1. Busy-ness aside – sign of the times and all that – that Focus looks pretty decent. Those creases probably hide the less than perfect proportions, though (it looks a little too tall, just like its predecessor). Smaller saloons have been dying for some time now, only the premium bunch (and stubborn Mazda – ah… the 3 saloon…) get away with it. Merc even builds two A class saloons. It even seems that regular C-segment cars are falling victim to the same trends as D-segment cars before them: only “premium” is good enough.

      The Mondeo is a handsome beast, if a little austere for my tastes, like many of its contemporaries. For my money it has a little less flair than the B5 Passat which – as you mentioned in your article about this Mondeo – was its inspiration. That Focus isn’t particularly pretty, although I can stomach the hatch and station wagon.

  2. The five door version of that Mondeo (I’m going to sidestep the whole mark number thing!) definitely didn’t sell as well as the four door in Ireland. I went looking for a five year old one in 2006 and found a suitable one quite hard to find: eventually a dealer explained to me that fewer five doors were finding buyers, and most of those were companies in any case. So the second hand pool mostly contained high mileage cars that had been worked hard. I said thank you, and bought a four door…
    Daniel, that Focus actually looks pretty good in profile. It’s still a bit busy, but I think it’s better balanced than the five door. Reminds me a little of the Mazda 6. I think you’re right in saying that Ireland’s preference for four doors has faded, but I suspect the real issue is that Ford Ireland was taken over by Ford UK, who has little interest in accommodating the Irish Market…

  3. I love that Focus Mk4 photo – such a pity there aren’t any around. The Mk3 saloon was such an ugly beast!

  4. That article is well-titled; I had to go back and start reading it again when I realised that it wasn’t two generations of Mondeo that were being compared. I much prefer the Mondeo for its lighter form, although I think that the colour of the car pictured is particularly attractive, too. I would have sworn that the Focus was the bigger car, and just look at the length of its windscreen.

    I’m ashamed to say that I can’t recall when we stopped having Focus saloons in the UK.

    Michael, re your point about Ford Ireland, I found this article from The Irish Times interesting. It states that the company was slow to capitalise on changes in the market.

    1. Thanks, Charles, I had missed that piece. It’s certainly the case that Ford were badly damaged by failing to move with the market towards SUVs. I suspect a lot of their customers (even the Gardaí!) in Ireland migrated straight to Hyundai, whose rise here has paralleled Ford’s decline. That said, the Puma seems to be going well in the year since that interview: I’m beginning to see them around.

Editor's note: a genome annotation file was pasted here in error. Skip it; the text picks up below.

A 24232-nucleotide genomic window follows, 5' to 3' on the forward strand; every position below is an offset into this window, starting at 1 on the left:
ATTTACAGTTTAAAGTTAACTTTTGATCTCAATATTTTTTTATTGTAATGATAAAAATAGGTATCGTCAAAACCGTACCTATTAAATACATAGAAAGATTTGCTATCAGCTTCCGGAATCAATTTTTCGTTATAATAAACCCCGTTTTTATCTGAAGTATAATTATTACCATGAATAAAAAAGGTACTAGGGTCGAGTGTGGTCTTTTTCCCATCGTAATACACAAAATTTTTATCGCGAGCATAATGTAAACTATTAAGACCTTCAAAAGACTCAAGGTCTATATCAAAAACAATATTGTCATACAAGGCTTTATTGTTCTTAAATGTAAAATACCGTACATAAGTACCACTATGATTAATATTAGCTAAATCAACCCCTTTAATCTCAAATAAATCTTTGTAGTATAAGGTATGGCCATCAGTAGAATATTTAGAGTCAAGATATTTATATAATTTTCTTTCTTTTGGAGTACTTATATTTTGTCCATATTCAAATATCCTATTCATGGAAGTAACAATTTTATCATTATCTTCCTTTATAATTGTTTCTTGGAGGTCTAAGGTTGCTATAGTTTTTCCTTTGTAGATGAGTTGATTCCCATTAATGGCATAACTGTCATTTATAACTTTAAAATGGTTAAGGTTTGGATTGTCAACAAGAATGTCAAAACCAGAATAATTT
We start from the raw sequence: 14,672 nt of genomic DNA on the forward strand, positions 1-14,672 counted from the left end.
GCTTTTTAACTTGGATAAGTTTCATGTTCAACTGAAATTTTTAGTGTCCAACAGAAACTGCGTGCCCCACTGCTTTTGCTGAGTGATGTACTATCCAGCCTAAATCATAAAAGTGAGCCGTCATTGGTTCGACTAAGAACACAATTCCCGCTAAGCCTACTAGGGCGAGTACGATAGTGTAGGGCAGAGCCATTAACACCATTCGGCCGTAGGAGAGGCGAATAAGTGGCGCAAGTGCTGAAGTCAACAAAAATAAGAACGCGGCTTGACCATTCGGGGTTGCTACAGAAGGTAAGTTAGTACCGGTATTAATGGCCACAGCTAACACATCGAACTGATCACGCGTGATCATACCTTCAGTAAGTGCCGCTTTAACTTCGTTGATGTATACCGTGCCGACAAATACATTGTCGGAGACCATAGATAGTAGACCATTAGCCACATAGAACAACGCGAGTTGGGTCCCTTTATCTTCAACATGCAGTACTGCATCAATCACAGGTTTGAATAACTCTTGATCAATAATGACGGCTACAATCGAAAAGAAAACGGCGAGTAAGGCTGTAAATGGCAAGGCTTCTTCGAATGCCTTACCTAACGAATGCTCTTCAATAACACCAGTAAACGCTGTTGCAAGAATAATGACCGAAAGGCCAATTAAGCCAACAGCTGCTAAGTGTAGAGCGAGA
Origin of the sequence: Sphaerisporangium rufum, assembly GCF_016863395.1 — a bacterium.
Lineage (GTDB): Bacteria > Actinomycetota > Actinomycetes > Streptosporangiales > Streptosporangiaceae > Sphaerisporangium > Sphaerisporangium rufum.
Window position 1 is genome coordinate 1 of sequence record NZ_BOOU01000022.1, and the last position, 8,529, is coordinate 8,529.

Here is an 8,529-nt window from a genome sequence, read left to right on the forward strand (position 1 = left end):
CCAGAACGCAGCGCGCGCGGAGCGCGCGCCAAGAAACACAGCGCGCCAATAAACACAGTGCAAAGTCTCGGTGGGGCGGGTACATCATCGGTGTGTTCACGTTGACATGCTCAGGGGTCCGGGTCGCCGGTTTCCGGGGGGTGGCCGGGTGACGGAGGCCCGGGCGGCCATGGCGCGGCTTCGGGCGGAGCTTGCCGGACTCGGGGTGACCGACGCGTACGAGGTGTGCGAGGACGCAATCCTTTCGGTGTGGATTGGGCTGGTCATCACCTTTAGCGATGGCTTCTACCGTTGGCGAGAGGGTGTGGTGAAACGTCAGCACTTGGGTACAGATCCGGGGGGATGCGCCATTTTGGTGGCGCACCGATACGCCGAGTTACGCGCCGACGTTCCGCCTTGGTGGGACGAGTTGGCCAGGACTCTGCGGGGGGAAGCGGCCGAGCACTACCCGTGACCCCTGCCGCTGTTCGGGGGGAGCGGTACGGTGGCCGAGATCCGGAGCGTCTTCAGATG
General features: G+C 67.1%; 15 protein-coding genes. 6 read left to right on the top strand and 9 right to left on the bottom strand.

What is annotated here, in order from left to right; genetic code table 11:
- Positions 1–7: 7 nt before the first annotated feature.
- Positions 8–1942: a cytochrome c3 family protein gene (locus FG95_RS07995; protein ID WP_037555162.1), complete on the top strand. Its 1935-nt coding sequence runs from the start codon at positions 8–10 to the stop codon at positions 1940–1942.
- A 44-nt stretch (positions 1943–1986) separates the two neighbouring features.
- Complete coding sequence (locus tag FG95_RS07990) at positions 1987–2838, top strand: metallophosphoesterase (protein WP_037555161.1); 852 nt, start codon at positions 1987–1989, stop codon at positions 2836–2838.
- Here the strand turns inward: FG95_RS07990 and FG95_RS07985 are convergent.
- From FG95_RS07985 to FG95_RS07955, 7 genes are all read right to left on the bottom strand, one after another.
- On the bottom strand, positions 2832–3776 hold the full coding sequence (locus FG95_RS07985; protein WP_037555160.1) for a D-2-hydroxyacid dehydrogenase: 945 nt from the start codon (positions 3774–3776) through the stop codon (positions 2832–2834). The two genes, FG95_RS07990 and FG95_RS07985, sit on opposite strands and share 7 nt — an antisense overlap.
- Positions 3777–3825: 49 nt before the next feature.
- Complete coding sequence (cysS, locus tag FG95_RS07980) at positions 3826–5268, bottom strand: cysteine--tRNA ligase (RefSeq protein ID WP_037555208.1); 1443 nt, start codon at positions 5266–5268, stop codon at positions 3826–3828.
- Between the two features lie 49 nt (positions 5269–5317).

It’s probably true too that Ford Ireland might have been a bit larger than it needed to be: a legacy of the factory in Cork. It might have expressed a bit more tactfully, though! All things considered, it’s a bit of a pity we’re left stuck driving on the same side of the road as the UK now, given that regulatory requirements may deviate further in the future.
      On a totally separate note, some time ago you pointed me towards a couple of places I might get a Fiat Palio die-cast. I’ve now managed to buy one, in a fetching gold orange, so thank you very much!

    2. Hello Michael, yes – both the Puma and Kuga seem to be doing pretty well, along with the Focus, so that should help Ford. I don’t know what they have planned for the future, beyond the Mach-E, though, which strikes me as a bit odd.

      Given Ireland’s population of around 5m people and 2m cars, it would be relatively easy to switch driving on the right, as Sweden did in the ‘60s. That said, and without going near the Brexit issue, I doubt much regulatory divergence from the EU by the UK will be possible, at least in terms of products.

      On a less controversial note, I’m pleased you got the model.

    3. Hi Charles. The very large elephant in the room regarding any move to harmonise the Republic of Ireland with the rest of the EU (excluding Cyprus) as regards driving on the right is, of course, Northern Ireland. It would be practically impossible, given the hundreds of minor roads crossing the border, unless Northern Ireland also made the switch simultaneously, a highly unlikely scenario.